“As we expanded and took on more families, we needed to hire more staff. We needed people who understood the unique needs and dynamics of a family unit,” Shelley says. As the social work field became more competitive, relief staff would often work several jobs while also attending school. As a result, staffing turnover was significant.
“We tried to find staff who were diverse, who had different educational backgrounds and some with lived experience,” says Shelley. “But it’s so difficult to find staff with lived experience of family homelessness.”
That wasn’t the only change Shelley saw during her career. In her early days, the emphasis was on providing life skills and outreach support to families during their stay at Rotholme. Shelley remembers offering group and individual programming on parenting, substance abuse, mental illness and other issues affecting participants.
“We used to work with families to stabilize them before finding housing,” Shelley says. “Now the focus is on finding housing first and then connecting families with social supports while housed so they can maintain that housing.”
Changing Demographics: 2005-present
Rotholme saw a rise in occupancy as refugees and newcomers to Canada sought help getting settled. Shelley saw more and more non-English speaking participants who needed additional support accessing social resources.
“When I left in 2018, two-thirds of residents [at Rotholme] were new Canadians,” Shelley says.
“It introduced a new dimension to how we care for families,” she explains. “We needed to work with interpreters, become more involved in landlord negotiations, introduce families to Canadian culture, and learn immigration law.”
Rotholme workers have also found a need for more advocacy work. Shelley describes efforts to educate both government and the community about issues relating to family homelessness.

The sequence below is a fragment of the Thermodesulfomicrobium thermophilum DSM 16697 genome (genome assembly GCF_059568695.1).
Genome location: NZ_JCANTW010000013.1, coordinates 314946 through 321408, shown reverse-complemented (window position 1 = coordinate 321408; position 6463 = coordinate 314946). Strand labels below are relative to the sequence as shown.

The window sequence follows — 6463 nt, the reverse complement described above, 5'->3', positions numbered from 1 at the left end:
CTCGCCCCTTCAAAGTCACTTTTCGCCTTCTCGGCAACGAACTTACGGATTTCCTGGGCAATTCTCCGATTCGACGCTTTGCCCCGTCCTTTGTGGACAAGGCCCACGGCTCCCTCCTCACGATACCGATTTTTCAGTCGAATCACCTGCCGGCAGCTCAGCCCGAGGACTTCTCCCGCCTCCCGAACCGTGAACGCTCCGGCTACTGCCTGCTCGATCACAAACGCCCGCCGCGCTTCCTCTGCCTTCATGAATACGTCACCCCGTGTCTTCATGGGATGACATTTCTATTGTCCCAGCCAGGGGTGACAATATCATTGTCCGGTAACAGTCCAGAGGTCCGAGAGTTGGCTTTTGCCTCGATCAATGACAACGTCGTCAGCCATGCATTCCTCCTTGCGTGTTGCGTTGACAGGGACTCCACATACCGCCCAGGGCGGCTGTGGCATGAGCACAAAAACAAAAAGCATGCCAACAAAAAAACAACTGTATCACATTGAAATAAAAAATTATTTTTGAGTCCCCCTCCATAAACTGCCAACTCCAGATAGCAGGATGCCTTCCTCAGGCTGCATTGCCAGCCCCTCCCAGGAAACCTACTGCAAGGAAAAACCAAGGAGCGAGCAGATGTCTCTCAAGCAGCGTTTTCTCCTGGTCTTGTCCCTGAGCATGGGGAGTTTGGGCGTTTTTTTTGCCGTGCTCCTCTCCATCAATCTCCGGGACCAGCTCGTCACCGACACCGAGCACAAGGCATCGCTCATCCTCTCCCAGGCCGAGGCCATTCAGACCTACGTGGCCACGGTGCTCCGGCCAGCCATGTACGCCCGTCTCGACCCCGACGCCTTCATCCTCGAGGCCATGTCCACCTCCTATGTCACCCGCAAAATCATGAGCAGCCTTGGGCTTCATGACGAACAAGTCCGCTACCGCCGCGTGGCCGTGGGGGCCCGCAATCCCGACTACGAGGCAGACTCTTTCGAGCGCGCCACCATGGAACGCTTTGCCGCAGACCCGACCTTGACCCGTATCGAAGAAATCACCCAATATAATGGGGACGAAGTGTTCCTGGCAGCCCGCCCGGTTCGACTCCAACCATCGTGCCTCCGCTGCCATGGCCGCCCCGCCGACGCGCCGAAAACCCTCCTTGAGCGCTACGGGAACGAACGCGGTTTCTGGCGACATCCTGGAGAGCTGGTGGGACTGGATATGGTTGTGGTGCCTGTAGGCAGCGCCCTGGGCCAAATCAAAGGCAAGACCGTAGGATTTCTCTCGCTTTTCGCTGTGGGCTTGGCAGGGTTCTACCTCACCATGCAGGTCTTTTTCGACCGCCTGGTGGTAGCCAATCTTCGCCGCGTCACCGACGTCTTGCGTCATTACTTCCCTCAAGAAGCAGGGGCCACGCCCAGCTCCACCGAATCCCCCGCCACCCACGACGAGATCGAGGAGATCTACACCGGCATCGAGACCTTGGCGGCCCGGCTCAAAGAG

“I wish people knew the complexity around poverty,” she says. “It’s not simple. Every situation is unique and how each family got here is unique. Often, it’s not their fault. What people need to understand is most of us are only a paycheque or two away from losing housing.”
“And once you stop paying rent and being able to feed your children, a whole lot more problems arise quickly. When things begin to unravel, they unravel quickly.”
The introduction of the PHAF program in 2015 enabled Rotholme workers to connect with at-risk families to help avoid emergency shelter altogether, by either maintaining current housing or finding an appropriate alternative quickly. For families who cannot be diverted from emergency shelter, a dedicated Housing Selection Worker helps find housing to fit their specific needs. Housing Stability Workers can then provide supports and life skills coaching to help families in the communities where they are living, and to help prevent homelessness in the future.
Legacy of Connection
One thing at Rotholme never changed over the years: the connection between staff and participants.
“I’m proud of the friendships I still have,” says Gail. With obvious pride in her voice, she tells of one particular young resident. “I’ve been able to see the changes she’s made in her life.”
Shelley agrees. “Some situations would be really traumatic. Through our support and crisis intervention, it was nice to see families get back on their feet and move forward. For me, the trust built with families was really rewarding.”